Flights from Singapore to Athens, initially, are  every Tuesday, Thursday, Saturday and Sunday – departing at 2am – while flights back from Athens are the same days, departing at 12pm.

Our reviews

Scoot Airlines has kindly invited ‘Memorable Destination’ to review the new service in September-October.

Join us in counting down to this memorable experience;  watch for more previews; and then check here and on social media for our first hand reviews of this development in the travel industry.


Singapore Travel industry changes

Jumbo jet retirements reflect industry changes

For decades it was the Queen of the skies and the workhorse of modern air travel, but a recent announcement means there will be far less jumbo jets in the skies.

In what has been described as “a  bittersweet milestone”, the big US carrier, United Airlines, has announced plans to fly its last Boeing 747 jumbo late this year – 12 months ahead of schedule.

At the same time, United will purchase an additional 25 current-generation Boeing 737-700 aircraft, following its earlier order of 40.


The company says it will take delivery of the aircraft from the end of the year.

United’s decision marks the end of an era for that particular airline, which has flown the four-engine, double-decker jumbo since 1970.

Fundamental change

However, it also reflects a fundamental shift in the industry toward smaller, twin-engine planes.

Aircraft like Boeing’s 777 and the Airbus A350 are able to haul almost as many people over vast distances as the four-engine giants – but with greater fuel-efficiency.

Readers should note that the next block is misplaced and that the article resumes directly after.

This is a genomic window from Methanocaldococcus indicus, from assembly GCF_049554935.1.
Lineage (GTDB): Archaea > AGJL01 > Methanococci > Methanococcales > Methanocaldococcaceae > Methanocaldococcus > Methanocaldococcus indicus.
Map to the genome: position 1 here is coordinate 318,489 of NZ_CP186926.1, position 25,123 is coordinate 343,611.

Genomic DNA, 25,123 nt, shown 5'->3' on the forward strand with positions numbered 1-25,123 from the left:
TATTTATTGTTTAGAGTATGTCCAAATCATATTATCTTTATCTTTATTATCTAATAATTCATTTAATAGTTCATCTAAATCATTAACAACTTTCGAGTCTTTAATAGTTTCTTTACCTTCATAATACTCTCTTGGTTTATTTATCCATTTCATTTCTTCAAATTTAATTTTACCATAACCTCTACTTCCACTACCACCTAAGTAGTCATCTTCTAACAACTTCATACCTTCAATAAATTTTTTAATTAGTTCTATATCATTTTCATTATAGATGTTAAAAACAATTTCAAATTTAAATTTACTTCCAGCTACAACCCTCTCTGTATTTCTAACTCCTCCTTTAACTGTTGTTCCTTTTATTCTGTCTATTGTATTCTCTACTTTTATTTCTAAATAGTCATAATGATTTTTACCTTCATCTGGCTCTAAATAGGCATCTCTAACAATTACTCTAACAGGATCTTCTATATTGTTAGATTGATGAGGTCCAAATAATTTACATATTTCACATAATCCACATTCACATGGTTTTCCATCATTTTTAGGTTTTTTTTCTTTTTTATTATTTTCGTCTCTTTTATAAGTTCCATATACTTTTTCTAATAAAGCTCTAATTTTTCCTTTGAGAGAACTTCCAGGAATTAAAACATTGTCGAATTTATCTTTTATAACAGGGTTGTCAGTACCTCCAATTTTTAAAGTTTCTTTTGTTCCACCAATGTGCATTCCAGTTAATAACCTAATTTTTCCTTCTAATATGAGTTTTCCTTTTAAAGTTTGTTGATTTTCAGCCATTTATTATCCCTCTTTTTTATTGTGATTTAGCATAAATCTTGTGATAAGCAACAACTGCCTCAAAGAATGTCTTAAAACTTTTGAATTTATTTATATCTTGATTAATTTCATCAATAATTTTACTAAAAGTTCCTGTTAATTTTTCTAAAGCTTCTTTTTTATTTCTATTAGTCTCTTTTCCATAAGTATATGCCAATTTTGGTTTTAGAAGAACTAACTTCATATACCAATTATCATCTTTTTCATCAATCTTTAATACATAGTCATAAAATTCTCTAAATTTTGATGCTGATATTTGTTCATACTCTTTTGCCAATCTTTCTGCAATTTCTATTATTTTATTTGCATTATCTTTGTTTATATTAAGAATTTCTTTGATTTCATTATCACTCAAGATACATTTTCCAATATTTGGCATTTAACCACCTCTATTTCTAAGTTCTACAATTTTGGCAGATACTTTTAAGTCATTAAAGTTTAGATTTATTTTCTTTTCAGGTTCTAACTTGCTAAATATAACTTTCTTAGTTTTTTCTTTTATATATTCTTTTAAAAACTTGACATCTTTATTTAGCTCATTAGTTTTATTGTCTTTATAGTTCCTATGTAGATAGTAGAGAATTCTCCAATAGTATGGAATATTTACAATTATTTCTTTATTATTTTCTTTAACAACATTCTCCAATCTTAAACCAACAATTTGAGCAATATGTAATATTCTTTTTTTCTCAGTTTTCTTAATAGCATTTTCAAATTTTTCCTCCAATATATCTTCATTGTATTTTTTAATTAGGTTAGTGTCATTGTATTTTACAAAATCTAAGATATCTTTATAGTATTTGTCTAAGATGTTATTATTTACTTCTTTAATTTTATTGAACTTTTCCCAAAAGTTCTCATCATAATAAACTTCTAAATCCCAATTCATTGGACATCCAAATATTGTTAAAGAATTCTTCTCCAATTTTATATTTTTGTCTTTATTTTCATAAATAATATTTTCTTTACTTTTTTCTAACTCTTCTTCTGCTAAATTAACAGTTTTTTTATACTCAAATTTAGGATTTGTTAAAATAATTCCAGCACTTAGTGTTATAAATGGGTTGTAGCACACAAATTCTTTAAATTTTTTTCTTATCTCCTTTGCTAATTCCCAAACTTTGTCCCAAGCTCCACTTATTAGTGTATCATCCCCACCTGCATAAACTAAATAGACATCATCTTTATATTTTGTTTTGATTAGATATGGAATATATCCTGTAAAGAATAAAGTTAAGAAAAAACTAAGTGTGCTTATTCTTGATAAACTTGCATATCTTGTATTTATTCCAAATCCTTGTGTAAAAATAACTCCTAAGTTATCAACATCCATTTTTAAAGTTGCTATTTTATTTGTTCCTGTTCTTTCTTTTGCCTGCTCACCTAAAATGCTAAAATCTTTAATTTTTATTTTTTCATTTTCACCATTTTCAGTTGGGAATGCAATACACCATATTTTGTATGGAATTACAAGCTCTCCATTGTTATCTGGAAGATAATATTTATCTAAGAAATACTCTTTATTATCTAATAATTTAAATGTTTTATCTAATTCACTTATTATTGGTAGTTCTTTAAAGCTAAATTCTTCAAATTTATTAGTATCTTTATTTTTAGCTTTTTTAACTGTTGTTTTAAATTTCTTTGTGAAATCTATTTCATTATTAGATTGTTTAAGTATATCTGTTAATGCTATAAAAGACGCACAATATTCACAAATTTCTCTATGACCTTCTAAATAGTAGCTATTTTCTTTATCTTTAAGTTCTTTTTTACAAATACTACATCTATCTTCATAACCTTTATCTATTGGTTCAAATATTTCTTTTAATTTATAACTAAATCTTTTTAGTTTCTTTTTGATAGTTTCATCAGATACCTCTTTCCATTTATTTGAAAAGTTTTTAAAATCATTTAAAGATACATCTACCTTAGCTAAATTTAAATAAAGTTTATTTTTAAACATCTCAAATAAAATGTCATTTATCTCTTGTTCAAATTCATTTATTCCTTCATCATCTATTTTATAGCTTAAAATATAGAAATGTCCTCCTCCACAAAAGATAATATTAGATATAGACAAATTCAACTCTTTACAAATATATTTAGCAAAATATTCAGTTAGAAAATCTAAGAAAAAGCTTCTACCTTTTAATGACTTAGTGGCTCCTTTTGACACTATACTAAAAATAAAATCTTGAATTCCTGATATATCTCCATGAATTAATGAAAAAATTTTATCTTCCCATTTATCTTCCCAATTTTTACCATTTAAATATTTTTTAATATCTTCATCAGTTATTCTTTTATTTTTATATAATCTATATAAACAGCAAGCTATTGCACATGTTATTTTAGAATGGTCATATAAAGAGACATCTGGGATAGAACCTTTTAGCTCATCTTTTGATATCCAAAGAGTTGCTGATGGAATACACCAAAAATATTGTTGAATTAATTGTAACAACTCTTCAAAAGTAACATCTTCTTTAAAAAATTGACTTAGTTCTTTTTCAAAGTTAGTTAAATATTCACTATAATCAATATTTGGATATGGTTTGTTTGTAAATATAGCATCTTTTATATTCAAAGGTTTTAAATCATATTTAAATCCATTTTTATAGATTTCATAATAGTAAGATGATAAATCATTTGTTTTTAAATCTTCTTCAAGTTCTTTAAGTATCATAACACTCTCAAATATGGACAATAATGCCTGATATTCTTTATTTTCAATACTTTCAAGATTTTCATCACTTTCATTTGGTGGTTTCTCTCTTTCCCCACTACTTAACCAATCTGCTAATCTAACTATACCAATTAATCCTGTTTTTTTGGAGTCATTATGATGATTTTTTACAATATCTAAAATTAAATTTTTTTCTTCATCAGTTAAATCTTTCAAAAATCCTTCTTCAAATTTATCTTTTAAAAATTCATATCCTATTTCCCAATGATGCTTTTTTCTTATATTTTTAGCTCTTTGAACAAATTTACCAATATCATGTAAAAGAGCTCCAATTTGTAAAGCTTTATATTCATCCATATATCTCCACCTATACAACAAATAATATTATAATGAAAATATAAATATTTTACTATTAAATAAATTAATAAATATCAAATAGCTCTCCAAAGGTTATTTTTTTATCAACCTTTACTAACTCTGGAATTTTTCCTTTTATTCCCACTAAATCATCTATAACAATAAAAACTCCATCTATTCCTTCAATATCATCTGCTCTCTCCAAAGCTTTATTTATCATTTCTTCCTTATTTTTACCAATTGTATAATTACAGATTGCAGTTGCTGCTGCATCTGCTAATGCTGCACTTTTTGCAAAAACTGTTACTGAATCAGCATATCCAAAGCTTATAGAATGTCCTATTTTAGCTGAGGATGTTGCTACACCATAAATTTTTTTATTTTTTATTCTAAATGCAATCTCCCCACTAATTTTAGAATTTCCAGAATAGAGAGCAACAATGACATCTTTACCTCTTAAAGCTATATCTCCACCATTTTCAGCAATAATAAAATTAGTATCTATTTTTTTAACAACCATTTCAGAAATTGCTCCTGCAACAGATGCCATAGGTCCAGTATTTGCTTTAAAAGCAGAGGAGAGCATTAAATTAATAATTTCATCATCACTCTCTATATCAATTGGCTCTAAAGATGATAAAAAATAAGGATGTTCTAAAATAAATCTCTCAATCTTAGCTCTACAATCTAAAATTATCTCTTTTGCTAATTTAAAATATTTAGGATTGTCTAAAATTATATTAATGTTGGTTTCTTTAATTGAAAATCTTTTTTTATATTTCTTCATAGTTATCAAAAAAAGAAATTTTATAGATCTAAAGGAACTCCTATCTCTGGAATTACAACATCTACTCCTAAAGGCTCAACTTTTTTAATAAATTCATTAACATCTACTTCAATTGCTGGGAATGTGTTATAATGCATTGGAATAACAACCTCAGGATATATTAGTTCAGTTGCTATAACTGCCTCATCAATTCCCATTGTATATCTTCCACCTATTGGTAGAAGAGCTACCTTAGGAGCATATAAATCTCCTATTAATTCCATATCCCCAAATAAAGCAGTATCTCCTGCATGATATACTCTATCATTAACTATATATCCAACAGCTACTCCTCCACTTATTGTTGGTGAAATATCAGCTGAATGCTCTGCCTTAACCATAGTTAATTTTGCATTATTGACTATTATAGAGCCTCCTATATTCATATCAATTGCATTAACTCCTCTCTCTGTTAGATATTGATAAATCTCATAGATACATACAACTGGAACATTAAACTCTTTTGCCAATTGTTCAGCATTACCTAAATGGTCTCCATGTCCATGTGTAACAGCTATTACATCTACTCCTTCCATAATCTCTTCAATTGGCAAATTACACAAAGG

United Airlines, together with its associated United Express, operates an average of almost 5,000 flights a day to 342 airports across six continents.

As befits the jumbo’s iconic status as the plane that revolutionised air travel and shrunk the world, United is apparently planning a big retirement for its 747’s.

Travel industry changes

Planes reduce jet lag

It’s correct: increasingly, modern aircraft are designed to help prevent jet lag.

That claim – in our recent column about the jet lag blues – sure caught the attention of travellers, even though the subject has been widely discussed for some time.

Some readers contacted us to suggest that it was merely hype from aircraft companies. Others were keen to know which aircraft we were talking about.

Either way, the reaction prompted us to do some digging.

As mentioned in our earlier article, we are yet to actually test the jet lag claim for ourselves. Until we are able to test this cutting-edge technology, we are relying on the word of others.

But we do know from experience that the issue is still generating quite a lot of interest among the travelling public.

plane lighting

So, what are these new-age aircraft that are said to be revolutionising the way we feel after a long haul flight? And, does it all come down to  LED mood lighting, as shown above.

If this sounds too good to be true, the Atlantic CityLab publication recently examined the subject in an article about the new Airbus A350.

It says there’s plenty of science to back up the claim of airline technology helping reduce jet lag.

With this science in mind, the LED lights on the Airbus A350 produce 16.7 million shades of color that simulate different times of day.

Conde Nast Traveler also had this to say about the AirbusA350

However, the new Airbus isn’t the only new-age player on the block.


The acclaimed Boeing 787 Dreamliner, a long-range, wide-bodied plane that has caused buzz of excitement among travellers, airlines and aviation enthusiasts, is also said to use technology to reduce jet lag.

This is from Boeing’s website:

an experience like none other in the air, with more comfort and less fatigue.

And Conde Nast Traveler again – this time a review of the Dreamliner

So, that’s the story so far. In our next instalment, we’ll examine how smartphone apps are also helping people avoid flight fatigue and jet lag.

Related article: What is jet lag and how else can it be reduced.

Photo credit: main pic courtesy Cynthia Drescher, Conde Nast Traveler